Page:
Just a few years ago, a manufacturer looking for top sales talent would have a number of qualified candidates to choose from for a sales role. The company would assess each candidate carefully and select the individual best-suited to join the sales team.
Today the scenario is reversed -- in spite of the economy and rising unemployment. Organizations are universally looking for good salespeople, but fewer are available. It’s harder to find individuals who can consistently achieve sales quotas and remain educated on changing markets, industries and products. As a result, it’s common to see a top sales candidate considering multiple job offers.
So if you think you can post an opening on an online job board and wait for premium sales talent to appear -- think again. You must employ new tactics to acquire quality salespeople today. Once you’ve found someone who might be a good fit, you’ll need to act quickly so you don’t lose them to a competitor.
Here are three tips that can improve your odds of landing top candidates who are a good fit for your operations.
1. Look beyond the résumé
Though we all rely on résumés, they can be misleading. On one hand, a strong résumé can make a mediocre performer look like a superstar. On the flip side, a mediocre résumé can camouflage a top performer by failing to reflect their special skills.
Let’s say you’re looking at the résumé of a 35-year-old who has spent only two to three years in a string of sales jobs. Don’t get nervous. Plenty of Class A salespeople get hired by mediocre companies. They leave when they can get a better job with more money and responsibility or to escape bad management decisions that are impacting their life or career.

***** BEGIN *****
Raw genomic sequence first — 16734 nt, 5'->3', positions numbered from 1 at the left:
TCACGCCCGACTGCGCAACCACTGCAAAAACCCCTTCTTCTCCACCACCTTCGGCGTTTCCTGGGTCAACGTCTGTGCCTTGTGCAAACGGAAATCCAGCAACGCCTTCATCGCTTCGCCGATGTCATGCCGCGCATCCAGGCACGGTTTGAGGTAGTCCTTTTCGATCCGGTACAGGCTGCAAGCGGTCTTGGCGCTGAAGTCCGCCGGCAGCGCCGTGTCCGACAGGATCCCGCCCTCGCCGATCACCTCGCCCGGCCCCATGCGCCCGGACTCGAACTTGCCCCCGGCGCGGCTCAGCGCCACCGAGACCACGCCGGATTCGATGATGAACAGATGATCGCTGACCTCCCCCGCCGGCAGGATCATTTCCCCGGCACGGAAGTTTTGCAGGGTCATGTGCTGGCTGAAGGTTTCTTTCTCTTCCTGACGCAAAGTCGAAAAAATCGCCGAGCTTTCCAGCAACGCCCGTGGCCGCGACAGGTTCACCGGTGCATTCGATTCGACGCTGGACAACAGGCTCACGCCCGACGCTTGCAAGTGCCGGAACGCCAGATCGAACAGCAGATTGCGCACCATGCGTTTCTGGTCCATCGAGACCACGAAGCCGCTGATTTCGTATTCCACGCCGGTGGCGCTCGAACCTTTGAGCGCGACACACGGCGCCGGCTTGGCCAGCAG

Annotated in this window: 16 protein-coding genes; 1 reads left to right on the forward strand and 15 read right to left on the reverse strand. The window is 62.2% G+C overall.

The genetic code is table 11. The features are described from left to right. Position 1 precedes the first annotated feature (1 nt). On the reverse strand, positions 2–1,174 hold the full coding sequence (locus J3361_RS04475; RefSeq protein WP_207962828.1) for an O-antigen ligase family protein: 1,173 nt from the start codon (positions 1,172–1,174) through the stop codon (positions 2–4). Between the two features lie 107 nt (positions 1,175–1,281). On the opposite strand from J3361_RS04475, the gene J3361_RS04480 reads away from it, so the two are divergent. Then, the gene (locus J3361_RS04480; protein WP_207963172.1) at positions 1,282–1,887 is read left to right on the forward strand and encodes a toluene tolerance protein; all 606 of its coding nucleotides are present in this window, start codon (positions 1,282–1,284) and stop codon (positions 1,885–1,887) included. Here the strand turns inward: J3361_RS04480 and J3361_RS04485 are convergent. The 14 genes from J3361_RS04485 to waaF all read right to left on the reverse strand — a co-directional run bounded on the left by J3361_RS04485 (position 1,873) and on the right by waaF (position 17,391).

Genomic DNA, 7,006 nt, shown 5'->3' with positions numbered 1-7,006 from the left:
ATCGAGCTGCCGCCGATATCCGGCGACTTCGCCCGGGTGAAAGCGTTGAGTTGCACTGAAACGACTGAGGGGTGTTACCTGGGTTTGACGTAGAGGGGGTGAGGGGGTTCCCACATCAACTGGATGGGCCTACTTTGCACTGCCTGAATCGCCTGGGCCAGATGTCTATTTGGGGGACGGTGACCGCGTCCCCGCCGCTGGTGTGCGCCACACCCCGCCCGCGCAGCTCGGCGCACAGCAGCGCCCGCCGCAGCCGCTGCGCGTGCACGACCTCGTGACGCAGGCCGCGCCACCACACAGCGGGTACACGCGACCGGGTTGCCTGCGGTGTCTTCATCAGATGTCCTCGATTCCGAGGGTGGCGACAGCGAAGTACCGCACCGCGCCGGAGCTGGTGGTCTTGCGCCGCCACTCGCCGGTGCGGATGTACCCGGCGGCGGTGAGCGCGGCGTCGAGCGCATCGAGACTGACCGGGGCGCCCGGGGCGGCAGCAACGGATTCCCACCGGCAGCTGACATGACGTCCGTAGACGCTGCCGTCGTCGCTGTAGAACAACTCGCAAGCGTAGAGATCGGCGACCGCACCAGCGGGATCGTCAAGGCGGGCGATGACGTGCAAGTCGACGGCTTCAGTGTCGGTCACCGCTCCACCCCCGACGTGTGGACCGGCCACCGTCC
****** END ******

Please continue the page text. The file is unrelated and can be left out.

So remember that you’re hiring a human being -- not a piece of paper. There are many reasons why a candidate’s résumé looks the way it does. Take a closer look before closing the door.
2. Conduct preliminary telephone interviews
To jumpstart the process of screening candidates, consider preliminary telephone interviews. With the right questions, you can find out if they are “interview worthy” in three to five minutes. For example, if you were to interview a new business development salesperson, here are some examples of questions to ask:
• How many months over the last year did you achieve or exceed quota?
• Out of your top ten accounts, how many were inherited? How many did you acquire yourself?
• What was the primary method of contact for your top five accounts?
• How many appointments were you required to set each week?
• How many cold calls did you make each week?
• How many cold calls did you make to get the required number of weekly appointments?
The more detail you can acquire about their sales habits and results, the more intelligent the decision you can make when hiring salespeople.
3. Move through the Hiring Process Quickly
Speak to a top salesperson who has recently changed jobs and you’re likely to hear a common complaint. The company they really wanted to work for moved too slowly, and they had to go with their second choice.
Don’t miss out. After you’ve prescreened the candidate by phone, quickly decide how you’ll proceed. Either invite the individual in for a face-to-face interview or remove them from the hiring process. But don’t lose a great hire through inertia.
Barrett Riddleberger is founder of the sales consulting firm Resolution Systems and is author of “Blueprint of a Sales Champion: How to Recruit, Refine and Retain Top Sales Performers.” For more information, visit www.resolutionsystemsinc.com